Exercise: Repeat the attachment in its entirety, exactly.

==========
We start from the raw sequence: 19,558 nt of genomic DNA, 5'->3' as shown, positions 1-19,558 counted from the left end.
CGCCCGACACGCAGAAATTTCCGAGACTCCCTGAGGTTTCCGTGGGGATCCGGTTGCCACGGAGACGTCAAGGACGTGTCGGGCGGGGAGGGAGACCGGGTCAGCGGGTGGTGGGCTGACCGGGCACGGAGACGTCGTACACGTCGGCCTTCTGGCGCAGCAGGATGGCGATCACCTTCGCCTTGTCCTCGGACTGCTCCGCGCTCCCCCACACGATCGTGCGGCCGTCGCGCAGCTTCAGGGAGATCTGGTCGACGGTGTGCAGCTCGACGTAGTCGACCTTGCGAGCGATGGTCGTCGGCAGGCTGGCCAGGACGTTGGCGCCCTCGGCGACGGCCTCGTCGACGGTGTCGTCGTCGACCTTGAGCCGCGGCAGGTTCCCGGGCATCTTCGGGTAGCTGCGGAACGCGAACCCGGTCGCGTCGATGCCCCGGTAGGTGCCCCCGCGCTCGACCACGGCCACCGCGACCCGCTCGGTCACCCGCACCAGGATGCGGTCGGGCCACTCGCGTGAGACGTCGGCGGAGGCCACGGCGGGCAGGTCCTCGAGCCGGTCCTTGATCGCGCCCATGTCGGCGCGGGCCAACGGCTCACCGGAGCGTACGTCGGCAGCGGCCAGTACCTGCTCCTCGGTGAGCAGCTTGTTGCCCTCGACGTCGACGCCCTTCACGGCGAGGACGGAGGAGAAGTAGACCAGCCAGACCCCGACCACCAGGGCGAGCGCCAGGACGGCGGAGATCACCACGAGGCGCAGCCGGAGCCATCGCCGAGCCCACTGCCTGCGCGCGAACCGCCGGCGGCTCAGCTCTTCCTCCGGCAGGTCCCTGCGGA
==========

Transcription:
We start from the raw sequence: 19,558 nt of genomic DNA, 5'->3' as shown, positions 1-19,558 counted from the left end.
CGCCCGACACGCAGAAATTTCCGAGACTCCCTGAGGTTTCCGTGGGGATCCGGTTGCCACGGAGACGTCAAGGACGTGTCGGGCGGGGAGGGAGACCGGGTCAGCGGGTGGTGGGCTGACCGGGCACGGAGACGTCGTACACGTCGGCCTTCTGGCGCAGCAGGATGGCGATCACCTTCGCCTTGTCCTCGGACTGCTCCGCGCTCCCCCACACGATCGTGCGGCCGTCGCGCAGCTTCAGGGAGATCTGGTCGACGGTGTGCAGCTCGACGTAGTCGACCTTGCGAGCGATGGTCGTCGGCAGGCTGGCCAGGACGTTGGCGCCCTCGGCGACGGCCTCGTCGACGGTGTCGTCGTCGACCTTGAGCCGCGGCAGGTTCCCGGGCATCTTCGGGTAGCTGCGGAACGCGAACCCGGTCGCGTCGATGCCCCGGTAGGTGCCCCCGCGCTCGACCACGGCCACCGCGACCCGCTCGGTCACCCGCACCAGGATGCGGTCGGGCCACTCGCGTGAGACGTCGGCGGAGGCCACGGCGGGCAGGTCCTCGAGCCGGTCCTTGATCGCGCCCATGTCGGCGCGGGCCAACGGCTCACCGGAGCGTACGTCGGCAGCGGCCAGTACCTGCTCCTCGGTGAGCAGCTTGTTGCCCTCGACGTCGACGCCCTTCACGGCGAGGACGGAGGAGAAGTAGACCAGCCAGACCCCGACCACCAGGGCGAGCGCCAGGACGGCGGAGATCACCACGAGGCGCAGCCGGAGCCATCGCCGAGCCCACTGCCTGCGCGCGAACCGCCGGCGGCTCAGCTCTTCCTCCGGCAGGTCCCTGCGGA